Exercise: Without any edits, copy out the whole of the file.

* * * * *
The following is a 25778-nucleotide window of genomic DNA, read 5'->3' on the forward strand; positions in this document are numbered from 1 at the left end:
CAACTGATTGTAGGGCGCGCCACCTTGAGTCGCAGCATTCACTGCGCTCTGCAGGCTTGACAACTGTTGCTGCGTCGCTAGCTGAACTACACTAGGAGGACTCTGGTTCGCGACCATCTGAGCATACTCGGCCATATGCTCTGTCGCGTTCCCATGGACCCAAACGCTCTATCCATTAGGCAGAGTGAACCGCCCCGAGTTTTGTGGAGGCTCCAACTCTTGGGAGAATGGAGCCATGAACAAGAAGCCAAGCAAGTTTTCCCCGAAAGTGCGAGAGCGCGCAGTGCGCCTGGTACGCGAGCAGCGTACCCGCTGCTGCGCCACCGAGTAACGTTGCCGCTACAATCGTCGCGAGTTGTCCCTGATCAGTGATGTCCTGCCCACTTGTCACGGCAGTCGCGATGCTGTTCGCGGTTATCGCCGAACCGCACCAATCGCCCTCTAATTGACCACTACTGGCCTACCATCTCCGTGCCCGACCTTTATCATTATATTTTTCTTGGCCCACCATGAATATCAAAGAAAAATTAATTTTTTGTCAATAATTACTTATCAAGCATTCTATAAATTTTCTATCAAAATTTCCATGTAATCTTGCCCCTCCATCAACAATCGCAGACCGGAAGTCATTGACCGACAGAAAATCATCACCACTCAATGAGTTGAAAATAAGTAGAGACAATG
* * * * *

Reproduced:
The following is a 25778-nucleotide window of genomic DNA, read 5'->3' on the forward strand; positions in this document are numbered from 1 at the left end:
CAACTGATTGTAGGGCGCGCCACCTTGAGTCGCAGCATTCACTGCGCTCTGCAGGCTTGACAACTGTTGCTGCGTCGCTAGCTGAACTACACTAGGAGGACTCTGGTTCGCGACCATCTGAGCATACTCGGCCATATGCTCTGTCGCGTTCCCATGGACCCAAACGCTCTATCCATTAGGCAGAGTGAACCGCCCCGAGTTTTGTGGAGGCTCCAACTCTTGGGAGAATGGAGCCATGAACAAGAAGCCAAGCAAGTTTTCCCCGAAAGTGCGAGAGCGCGCAGTGCGCCTGGTACGCGAGCAGCGTACCCGCTGCTGCGCCACCGAGTAACGTTGCCGCTACAATCGTCGCGAGTTGTCCCTGATCAGTGATGTCCTGCCCACTTGTCACGGCAGTCGCGATGCTGTTCGCGGTTATCGCCGAACCGCACCAATCGCCCTCTAATTGACCACTACTGGCCTACCATCTCCGTGCCCGACCTTTATCATTATATTTTTCTTGGCCCACCATGAATATCAAAGAAAAATTAATTTTTTGTCAATAATTACTTATCAAGCATTCTATAAATTTTCTATCAAAATTTCCATGTAATCTTGCCCCTCCATCAACAATCGCAGACCGGAAGTCATTGACCGACAGAAAATCATCACCACTCAATGAGTTGAAAATAAGTAGAGACAATG